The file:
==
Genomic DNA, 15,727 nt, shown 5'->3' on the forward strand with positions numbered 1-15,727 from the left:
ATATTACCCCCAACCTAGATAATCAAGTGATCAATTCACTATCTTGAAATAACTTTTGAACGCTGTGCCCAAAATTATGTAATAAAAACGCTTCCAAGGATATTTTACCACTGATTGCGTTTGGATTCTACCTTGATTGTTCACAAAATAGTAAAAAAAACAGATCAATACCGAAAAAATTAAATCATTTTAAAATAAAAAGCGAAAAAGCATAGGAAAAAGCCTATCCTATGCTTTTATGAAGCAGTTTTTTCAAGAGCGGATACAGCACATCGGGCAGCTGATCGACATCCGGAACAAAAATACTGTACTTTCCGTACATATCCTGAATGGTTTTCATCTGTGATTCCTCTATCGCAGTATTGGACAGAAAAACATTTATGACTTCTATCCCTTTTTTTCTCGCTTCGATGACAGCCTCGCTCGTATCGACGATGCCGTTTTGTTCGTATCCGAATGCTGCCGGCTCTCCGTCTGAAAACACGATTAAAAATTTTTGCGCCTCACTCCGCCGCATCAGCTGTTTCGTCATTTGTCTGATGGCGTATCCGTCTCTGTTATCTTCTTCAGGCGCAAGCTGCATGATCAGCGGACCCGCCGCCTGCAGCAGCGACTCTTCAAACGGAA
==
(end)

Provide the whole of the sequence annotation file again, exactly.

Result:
Genomic DNA, 15,727 nt, shown 5'->3' on the forward strand with positions numbered 1-15,727 from the left:
ATATTACCCCCAACCTAGATAATCAAGTGATCAATTCACTATCTTGAAATAACTTTTGAACGCTGTGCCCAAAATTATGTAATAAAAACGCTTCCAAGGATATTTTACCACTGATTGCGTTTGGATTCTACCTTGATTGTTCACAAAATAGTAAAAAAAACAGATCAATACCGAAAAAATTAAATCATTTTAAAATAAAAAGCGAAAAAGCATAGGAAAAAGCCTATCCTATGCTTTTATGAAGCAGTTTTTTCAAGAGCGGATACAGCACATCGGGCAGCTGATCGACATCCGGAACAAAAATACTGTACTTTCCGTACATATCCTGAATGGTTTTCATCTGTGATTCCTCTATCGCAGTATTGGACAGAAAAACATTTATGACTTCTATCCCTTTTTTTCTCGCTTCGATGACAGCCTCGCTCGTATCGACGATGCCGTTTTGTTCGTATCCGAATGCTGCCGGCTCTCCGTCTGAAAACACGATTAAAAATTTTTGCGCCTCACTCCGCCGCATCAGCTGTTTCGTCATTTGTCTGATGGCGTATCCGTCTCTGTTATCTTCTTCAGGCGCAAGCTGCATGATCAGCGGACCCGCCGCCTGCAGCAGCGACTCTTCAAACGGAA